Hygiene problems were solved by each family owning a toilet seat. If you read carefully so far, you can easily calculate that our restroom wall sported 5 toilet seats and looked something like this. Needless to say that I did not anticipate the thirst of my readers for toilet stories, so the picture below is not mine.
    In lieu of the toilet seat game some people resorted to climbing up on the stool somewhat resembling an eagle but, anyone who had seen me knows that I am not a contortionist and not a huge risk taker to perform something like that. Note: I don’t know who the model on this photo is, I am posting it strictly in the interest of truthiness.
    Finally, clutching your precious square of toilet paper, with the correct light switch on and your favorite toilet seat in place you are ready for the act. Of course, I don’t even have to mention the need to mouth-breathe at all times, most places did not have any ventilation and deodorizing sprays were not available. My apartment had a window in the restroom so the smell problem was somewhat fixable. At times you would hear suggestive knocks on the door reminding you that you are not alone and other people have to use the bathroom, you are not in the frigging library, etc. Sometimes knocking on the door would become more intense indicating that your time has expired, or else. You get up, you use you allocated TP, you pull the handle and….nothing. We lived on the third floor and half the time we didn’t have running water. Years later the pipes were replaced and they found that the old pipes where completely clogged up. Until then we had to carry the water upstairs in a bucket like mythical Sisyphus just so we can flush it down the toilet. So if your host left around a bucket of water you breathe the sigh of relief, flush the toilet and exit into the crowd of people giving you evil eyes and nervously dancing by the restroom door.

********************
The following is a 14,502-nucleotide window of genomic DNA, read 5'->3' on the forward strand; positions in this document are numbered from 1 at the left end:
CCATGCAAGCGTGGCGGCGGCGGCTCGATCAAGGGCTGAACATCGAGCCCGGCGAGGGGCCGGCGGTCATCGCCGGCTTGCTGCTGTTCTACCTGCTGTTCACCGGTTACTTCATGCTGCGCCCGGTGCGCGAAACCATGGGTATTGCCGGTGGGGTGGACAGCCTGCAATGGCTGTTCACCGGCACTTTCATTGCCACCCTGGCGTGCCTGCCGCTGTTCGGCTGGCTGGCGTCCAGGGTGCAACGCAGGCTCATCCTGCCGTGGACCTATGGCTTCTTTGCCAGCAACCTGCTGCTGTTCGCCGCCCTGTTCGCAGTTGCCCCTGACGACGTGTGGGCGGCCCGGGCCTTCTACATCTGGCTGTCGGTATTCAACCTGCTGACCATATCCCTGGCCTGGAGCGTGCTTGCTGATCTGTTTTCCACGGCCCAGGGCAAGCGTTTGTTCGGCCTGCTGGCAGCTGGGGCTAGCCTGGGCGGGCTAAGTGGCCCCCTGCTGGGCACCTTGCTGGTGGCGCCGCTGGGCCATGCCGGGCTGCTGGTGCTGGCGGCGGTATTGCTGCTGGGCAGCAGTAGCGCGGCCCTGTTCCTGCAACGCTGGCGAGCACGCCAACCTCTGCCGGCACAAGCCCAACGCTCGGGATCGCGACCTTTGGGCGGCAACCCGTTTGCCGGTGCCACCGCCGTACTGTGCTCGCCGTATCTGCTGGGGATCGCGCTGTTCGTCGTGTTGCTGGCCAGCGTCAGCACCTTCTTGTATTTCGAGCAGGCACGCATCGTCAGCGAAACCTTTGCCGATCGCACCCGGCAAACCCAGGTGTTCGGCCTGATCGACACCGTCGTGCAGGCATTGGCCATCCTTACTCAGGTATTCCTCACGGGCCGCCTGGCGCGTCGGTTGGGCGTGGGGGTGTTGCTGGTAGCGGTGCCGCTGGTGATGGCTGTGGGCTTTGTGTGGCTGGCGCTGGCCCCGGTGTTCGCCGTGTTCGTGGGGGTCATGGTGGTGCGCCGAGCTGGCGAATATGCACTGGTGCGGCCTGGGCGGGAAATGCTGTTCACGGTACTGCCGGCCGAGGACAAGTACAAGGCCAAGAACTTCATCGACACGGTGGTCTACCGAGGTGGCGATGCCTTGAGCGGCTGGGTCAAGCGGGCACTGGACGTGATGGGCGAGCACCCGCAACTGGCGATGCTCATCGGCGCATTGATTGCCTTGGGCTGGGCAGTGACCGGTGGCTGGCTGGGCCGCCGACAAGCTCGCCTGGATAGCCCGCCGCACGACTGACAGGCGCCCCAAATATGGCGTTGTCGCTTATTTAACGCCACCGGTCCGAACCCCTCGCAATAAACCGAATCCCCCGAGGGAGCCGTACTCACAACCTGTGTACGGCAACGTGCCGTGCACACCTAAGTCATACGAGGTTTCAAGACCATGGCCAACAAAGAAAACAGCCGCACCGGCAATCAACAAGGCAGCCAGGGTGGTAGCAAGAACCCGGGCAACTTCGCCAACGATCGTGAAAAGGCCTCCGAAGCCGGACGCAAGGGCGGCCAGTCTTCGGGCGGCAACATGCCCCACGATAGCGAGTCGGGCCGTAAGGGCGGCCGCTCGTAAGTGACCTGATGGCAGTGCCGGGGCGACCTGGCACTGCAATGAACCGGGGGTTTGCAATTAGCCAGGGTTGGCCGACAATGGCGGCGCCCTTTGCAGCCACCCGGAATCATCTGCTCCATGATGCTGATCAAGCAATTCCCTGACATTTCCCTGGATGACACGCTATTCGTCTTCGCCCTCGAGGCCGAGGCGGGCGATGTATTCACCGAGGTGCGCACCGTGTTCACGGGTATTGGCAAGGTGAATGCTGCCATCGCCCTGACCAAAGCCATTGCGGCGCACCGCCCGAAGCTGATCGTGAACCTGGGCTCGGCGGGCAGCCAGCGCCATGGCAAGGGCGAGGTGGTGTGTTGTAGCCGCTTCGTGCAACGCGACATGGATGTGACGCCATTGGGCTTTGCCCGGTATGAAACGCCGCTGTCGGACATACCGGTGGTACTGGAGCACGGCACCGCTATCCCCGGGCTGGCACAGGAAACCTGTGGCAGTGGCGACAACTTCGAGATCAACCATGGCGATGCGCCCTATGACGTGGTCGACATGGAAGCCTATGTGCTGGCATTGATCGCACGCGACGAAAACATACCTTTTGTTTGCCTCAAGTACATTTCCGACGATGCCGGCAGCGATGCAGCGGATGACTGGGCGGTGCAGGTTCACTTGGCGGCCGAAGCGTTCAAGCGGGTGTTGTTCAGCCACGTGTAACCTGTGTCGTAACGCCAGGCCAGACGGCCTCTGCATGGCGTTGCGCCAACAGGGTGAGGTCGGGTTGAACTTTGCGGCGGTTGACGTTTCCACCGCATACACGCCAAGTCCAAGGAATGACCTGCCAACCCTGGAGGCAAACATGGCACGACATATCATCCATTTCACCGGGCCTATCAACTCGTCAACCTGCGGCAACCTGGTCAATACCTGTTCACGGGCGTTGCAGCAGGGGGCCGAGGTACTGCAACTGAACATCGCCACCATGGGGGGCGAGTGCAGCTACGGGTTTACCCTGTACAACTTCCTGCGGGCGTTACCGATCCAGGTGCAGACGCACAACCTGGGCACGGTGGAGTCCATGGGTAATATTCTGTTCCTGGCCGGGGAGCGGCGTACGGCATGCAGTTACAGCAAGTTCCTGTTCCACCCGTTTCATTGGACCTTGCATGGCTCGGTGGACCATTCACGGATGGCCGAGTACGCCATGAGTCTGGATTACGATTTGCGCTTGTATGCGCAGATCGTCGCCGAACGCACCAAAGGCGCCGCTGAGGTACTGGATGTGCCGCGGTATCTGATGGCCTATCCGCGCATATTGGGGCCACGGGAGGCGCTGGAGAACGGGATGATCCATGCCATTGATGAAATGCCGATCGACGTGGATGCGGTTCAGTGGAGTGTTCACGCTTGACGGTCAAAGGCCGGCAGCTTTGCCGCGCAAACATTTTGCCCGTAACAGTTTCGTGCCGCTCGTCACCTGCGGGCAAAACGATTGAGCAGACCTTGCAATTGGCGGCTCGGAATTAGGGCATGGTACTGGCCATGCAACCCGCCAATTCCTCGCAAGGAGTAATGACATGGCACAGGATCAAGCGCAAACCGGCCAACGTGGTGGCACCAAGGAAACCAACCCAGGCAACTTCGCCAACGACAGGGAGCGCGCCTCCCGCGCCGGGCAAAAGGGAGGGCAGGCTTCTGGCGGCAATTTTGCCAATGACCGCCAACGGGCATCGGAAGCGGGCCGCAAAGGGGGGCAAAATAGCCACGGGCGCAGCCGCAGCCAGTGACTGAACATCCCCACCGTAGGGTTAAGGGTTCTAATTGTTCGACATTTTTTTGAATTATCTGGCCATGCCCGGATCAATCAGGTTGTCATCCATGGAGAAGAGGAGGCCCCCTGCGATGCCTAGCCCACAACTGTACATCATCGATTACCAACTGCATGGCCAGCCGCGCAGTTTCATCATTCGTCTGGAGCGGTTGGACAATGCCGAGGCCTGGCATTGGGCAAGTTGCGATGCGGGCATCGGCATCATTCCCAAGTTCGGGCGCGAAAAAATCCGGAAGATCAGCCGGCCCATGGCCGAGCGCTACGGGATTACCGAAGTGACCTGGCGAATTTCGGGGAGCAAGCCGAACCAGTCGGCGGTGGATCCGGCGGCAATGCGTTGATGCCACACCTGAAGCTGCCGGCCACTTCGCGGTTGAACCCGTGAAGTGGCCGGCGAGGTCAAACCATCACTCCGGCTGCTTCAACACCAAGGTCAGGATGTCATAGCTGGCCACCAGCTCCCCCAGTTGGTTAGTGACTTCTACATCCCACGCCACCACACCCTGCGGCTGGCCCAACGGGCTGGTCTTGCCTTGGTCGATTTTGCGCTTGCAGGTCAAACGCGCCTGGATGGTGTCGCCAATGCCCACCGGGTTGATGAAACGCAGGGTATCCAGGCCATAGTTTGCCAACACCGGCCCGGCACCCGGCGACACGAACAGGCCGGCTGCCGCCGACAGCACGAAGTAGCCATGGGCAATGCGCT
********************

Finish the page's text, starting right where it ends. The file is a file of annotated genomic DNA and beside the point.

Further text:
Still, you are lucky you were able to use indoor plumbing. In most of the rural areas and old buildings in the city the facilities were outside but that’s a different story.
    To be continued…

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  • Master and Margarita At The UMKC

    After reading an article in the Pitch imploring me to see the Master and Margarita at the UMKC I knew I had to go. The Master and Margarita is one of only a few books that I read more than once and discovered something new every time. It is also one of a few Russian masterpieces  that no matter how well translated could not be fully understood by a foreigner (that would be you); it’s somewhat similar to me trying to decipher Cris Packham’s pop-cultural references (not that I don’t try). The book was written during the times of the strictest censorship when even a hint of anti-Soviet criticism could literally threaten the writer’s life and that’s why Mikhail Bulgakov had to insinuate just as much as he wrote down. The average Soviet reader could easily read “between the lines” and see the satire in the most innocent dialogues and descriptions. Some of the references were to the specific characters in the author’s life and are not easily recognizable but the barbs thrown at the Soviet bureaucrats, censors, informers, dimwits, careerists, sellouts and the regime itself were obvious to the people who still encountered them in their everyday life for another 50 years after the book was written.